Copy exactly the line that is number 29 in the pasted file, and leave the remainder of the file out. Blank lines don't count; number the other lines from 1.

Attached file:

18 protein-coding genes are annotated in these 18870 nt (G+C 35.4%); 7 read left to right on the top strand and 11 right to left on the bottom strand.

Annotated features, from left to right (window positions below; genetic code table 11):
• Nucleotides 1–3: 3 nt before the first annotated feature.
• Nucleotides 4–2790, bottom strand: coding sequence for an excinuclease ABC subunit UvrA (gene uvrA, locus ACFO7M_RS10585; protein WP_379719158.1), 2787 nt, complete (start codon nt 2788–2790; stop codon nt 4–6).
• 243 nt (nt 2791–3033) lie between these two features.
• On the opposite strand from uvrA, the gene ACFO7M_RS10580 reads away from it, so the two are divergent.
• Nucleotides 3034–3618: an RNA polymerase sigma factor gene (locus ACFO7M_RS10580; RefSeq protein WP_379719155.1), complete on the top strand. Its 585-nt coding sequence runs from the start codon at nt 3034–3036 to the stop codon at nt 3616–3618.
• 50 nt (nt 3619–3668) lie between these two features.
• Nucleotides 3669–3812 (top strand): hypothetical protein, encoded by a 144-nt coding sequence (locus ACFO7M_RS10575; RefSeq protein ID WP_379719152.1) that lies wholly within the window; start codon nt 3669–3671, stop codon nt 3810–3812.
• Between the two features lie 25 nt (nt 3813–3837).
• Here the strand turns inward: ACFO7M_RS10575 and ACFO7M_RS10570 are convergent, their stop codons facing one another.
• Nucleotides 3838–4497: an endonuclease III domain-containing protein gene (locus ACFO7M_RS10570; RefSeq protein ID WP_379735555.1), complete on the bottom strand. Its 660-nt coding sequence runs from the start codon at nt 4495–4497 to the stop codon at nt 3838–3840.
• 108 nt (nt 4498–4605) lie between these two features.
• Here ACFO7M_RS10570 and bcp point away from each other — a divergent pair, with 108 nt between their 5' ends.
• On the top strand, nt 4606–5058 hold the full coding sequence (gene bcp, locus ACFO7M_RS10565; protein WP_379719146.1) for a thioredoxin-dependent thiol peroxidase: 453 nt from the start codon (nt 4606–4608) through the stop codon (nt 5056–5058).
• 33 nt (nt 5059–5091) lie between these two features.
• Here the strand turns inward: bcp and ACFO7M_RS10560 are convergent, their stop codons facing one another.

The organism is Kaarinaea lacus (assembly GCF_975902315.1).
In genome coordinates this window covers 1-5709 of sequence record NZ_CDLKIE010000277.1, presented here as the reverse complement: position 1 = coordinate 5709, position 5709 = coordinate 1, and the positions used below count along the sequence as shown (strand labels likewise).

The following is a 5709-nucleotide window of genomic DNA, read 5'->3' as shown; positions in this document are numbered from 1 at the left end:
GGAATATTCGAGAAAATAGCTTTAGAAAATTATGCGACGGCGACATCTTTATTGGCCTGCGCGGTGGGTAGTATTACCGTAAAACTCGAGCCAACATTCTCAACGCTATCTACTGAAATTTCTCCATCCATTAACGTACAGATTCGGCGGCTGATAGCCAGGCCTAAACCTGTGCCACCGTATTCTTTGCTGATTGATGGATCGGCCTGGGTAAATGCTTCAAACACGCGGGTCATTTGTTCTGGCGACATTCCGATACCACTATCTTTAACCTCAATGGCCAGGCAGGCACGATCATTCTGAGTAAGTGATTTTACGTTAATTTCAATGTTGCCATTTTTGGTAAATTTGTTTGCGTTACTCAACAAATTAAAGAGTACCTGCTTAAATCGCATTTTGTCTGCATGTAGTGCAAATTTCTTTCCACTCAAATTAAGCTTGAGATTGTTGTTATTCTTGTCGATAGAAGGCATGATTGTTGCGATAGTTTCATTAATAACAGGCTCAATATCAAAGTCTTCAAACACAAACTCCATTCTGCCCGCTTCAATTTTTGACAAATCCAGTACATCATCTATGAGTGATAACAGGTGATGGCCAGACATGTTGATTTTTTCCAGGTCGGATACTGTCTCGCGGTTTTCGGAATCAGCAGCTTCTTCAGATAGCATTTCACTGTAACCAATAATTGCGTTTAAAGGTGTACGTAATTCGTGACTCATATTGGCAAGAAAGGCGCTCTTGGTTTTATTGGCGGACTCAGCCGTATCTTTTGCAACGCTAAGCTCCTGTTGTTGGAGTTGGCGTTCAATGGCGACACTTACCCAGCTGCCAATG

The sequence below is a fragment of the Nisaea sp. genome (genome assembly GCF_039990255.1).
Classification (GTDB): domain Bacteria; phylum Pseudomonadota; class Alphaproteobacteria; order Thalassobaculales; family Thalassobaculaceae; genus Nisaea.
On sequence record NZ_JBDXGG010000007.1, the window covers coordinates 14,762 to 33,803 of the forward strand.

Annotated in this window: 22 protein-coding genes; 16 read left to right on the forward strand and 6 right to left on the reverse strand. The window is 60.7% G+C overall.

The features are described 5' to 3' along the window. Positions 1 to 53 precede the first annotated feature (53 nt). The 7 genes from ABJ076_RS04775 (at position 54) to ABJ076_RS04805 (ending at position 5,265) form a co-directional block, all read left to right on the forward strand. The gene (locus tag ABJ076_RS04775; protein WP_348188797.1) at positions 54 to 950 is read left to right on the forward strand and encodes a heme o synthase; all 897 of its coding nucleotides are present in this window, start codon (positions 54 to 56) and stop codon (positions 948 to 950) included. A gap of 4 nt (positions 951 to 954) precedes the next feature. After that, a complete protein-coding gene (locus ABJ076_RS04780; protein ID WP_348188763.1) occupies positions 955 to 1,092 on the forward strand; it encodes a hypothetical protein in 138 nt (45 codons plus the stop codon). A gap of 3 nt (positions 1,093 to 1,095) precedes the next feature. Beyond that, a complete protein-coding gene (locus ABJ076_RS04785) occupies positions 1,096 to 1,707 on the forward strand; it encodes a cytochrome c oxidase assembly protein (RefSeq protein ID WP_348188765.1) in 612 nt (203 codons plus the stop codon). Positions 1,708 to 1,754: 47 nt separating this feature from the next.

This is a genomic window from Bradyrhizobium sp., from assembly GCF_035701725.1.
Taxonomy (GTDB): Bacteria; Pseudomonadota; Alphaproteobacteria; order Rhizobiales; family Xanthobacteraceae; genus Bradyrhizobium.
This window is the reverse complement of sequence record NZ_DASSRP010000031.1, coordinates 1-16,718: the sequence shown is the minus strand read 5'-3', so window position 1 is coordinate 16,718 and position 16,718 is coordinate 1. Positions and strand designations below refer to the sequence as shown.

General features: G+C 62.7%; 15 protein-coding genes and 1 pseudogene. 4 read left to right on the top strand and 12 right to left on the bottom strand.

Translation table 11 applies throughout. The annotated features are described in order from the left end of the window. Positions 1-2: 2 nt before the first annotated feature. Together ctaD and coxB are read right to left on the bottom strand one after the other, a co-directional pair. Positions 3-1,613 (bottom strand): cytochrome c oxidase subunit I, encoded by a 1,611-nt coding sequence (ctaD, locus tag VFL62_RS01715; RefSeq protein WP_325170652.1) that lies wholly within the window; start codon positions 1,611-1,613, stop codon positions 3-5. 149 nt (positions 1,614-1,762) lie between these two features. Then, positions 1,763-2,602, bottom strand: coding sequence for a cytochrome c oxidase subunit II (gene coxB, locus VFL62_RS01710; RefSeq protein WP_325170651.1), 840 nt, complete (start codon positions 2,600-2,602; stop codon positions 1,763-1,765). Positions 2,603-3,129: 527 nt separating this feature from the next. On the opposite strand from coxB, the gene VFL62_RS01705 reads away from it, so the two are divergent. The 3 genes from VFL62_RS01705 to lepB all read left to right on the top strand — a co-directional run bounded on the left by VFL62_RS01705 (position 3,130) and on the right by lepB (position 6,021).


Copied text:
This window is the reverse complement of sequence record NZ_DASSRP010000031.1, coordinates 1-16,718: the sequence shown is the minus strand read 5'-3', so window position 1 is coordinate 16,718 and position 16,718 is coordinate 1. Positions and strand designations below refer to the sequence as shown.